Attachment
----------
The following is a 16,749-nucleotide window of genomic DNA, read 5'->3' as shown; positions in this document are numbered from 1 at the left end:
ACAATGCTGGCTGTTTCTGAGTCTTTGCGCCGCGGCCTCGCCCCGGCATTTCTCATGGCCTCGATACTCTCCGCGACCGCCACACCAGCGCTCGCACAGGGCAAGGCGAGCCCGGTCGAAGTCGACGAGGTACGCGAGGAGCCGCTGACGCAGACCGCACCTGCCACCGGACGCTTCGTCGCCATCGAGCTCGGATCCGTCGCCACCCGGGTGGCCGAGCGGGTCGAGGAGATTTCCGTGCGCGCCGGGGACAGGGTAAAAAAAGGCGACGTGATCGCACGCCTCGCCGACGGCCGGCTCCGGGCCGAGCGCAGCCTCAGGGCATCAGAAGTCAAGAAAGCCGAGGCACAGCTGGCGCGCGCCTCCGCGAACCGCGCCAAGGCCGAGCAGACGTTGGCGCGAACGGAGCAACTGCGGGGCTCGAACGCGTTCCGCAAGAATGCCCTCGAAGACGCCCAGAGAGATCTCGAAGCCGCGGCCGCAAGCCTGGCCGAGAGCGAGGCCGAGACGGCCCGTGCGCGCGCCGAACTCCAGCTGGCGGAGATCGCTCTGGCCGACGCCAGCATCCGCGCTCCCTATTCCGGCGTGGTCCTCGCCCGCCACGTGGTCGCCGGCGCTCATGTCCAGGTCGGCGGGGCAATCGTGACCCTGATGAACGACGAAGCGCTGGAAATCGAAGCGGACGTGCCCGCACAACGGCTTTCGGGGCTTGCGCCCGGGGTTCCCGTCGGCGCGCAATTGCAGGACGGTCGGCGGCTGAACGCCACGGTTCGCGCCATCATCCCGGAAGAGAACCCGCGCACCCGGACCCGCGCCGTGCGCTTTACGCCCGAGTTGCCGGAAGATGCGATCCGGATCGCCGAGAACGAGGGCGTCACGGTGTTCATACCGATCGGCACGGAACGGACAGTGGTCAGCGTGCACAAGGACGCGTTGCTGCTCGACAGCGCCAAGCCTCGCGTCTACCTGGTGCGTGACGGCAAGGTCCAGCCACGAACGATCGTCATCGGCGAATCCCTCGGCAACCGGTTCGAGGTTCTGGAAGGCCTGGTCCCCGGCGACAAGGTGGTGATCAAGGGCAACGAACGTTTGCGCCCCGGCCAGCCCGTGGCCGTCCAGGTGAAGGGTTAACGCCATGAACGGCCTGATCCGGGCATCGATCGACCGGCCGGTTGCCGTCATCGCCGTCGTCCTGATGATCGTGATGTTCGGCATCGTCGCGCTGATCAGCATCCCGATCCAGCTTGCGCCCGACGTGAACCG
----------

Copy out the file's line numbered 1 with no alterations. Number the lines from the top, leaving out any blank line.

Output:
The following is a 16,749-nucleotide window of genomic DNA, read 5'->3' as shown; positions in this document are numbered from 1 at the left end: